Story at a glance
- A federal court struck down an Indiana law that refused to acknowledge same-sex spouses on birth certificates.
- The Supreme Court denied a petition to appeal the decision made by the Seventh Circuit Court of Appeals.
- LGBTQ+ advocates and same-sex couples are celebrating the decision.
Indiana will be required to recognize both spouses in same-sex unions as parents of their children on birth certificates after the Supreme Court denied a petition to appeal a lower court decision.
READ MORE LIKE THIS FROM CHANGING AMERICA
“It’s a major victory that is going to keep the same-sex families together and the children born to these marriages will have two parents to love and protect them,” Karen Celestino-Horseman, the attorney for the plaintiffs, told The Indianapolis Star.
Ashlee and Ruby Henderson, a same-sex couple from Lafayette, Ind., are those two parents for their child, conceived through artificial insemination. After county officials refused to list both of them as parents on the birth certificate, the Hendersons and several other couples won both the initial lawsuit, granting a permanent injunction enforcing the decision, as well as an appeal to the United States Court of Appeals for the Seventh Circuit.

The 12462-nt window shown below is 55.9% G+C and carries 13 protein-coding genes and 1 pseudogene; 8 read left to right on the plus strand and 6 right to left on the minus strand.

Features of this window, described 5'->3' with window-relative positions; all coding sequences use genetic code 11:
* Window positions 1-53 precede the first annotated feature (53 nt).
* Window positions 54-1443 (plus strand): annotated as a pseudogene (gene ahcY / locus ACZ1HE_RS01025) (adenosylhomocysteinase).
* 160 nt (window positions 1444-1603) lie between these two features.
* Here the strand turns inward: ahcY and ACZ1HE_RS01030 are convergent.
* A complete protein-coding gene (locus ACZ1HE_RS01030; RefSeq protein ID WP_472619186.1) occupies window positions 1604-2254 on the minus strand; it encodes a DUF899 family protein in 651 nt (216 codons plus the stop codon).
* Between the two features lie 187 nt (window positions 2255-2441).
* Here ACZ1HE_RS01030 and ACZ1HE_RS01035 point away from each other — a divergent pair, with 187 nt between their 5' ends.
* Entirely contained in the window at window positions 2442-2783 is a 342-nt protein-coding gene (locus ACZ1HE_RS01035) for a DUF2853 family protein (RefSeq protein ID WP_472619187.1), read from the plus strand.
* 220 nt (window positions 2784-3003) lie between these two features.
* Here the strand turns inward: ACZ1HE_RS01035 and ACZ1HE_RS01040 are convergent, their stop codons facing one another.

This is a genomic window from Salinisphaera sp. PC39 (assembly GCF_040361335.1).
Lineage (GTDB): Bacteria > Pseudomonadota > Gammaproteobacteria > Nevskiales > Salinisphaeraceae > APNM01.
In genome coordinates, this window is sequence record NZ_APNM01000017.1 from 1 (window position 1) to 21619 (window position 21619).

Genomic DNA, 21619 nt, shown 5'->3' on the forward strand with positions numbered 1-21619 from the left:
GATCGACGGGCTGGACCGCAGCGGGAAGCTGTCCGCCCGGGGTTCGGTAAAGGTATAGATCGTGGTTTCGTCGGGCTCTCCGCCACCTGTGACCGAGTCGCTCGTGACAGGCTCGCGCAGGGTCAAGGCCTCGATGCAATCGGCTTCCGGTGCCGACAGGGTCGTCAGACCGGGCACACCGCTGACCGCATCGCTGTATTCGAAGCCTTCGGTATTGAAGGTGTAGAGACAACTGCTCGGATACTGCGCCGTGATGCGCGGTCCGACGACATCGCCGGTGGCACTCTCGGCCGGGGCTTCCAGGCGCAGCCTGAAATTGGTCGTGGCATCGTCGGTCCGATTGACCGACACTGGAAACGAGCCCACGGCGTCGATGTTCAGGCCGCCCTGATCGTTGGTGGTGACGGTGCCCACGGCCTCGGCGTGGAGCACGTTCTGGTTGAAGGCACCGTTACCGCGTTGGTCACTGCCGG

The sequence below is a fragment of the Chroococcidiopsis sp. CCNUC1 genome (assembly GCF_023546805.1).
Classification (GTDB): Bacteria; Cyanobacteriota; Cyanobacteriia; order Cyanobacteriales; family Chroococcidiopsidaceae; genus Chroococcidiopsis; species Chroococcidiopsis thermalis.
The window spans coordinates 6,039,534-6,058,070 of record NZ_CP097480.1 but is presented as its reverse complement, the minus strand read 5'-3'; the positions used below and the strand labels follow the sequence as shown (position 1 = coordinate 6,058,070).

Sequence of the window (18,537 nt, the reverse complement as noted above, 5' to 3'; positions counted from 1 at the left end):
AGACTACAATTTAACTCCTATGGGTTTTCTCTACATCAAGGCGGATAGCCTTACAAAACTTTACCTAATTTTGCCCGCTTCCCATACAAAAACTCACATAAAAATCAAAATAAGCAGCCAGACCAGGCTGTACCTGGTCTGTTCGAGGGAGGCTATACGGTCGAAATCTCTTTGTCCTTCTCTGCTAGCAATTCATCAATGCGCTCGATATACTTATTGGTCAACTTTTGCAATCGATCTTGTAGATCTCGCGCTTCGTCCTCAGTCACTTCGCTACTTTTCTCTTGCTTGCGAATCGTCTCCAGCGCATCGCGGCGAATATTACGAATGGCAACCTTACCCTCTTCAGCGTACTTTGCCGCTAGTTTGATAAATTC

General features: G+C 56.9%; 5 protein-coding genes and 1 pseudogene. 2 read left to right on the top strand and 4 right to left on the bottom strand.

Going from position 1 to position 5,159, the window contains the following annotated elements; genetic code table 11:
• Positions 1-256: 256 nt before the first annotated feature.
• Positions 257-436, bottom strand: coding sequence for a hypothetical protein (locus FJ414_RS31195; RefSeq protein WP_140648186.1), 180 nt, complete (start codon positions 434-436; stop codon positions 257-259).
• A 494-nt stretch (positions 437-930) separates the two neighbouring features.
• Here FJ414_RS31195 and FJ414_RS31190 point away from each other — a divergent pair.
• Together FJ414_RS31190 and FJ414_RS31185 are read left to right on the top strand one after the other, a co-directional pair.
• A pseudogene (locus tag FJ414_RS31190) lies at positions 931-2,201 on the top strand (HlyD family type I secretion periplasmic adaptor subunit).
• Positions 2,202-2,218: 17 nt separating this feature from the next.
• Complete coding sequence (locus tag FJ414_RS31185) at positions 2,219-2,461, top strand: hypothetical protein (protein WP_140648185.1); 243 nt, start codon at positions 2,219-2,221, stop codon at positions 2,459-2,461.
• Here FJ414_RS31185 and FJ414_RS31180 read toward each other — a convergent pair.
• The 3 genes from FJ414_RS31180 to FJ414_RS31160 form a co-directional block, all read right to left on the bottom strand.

But the state petitioned the Supreme Court, saying that the decision required them “either to require genetic testing of all new parents or else abandon the biological foundation for allocating parental rights altogether—as happens when both a birth mother and her wife are ‘presumed’ to be parents.” The Supreme Court, in denying the petition, has determined that will be the case.
LGBTQ+ advocates, including GLAAD President Sarah Kate Ellis, praised the decision upholding the rights of same-sex couples.
The Obergefell decision on marriage equality is law of the land and was intended to protect children of LGBTQ people from unequal treatment.
— Sarah Kate Ellis (@sarahkateellis) December 14, 2020
Indiana Solicitor General Tom Fisher told the Indianapolis Star, “We are disappointed the Court declined to take up the case.”
READ MORE LGBTQ+ STORIES FROM CHANGING AMERICA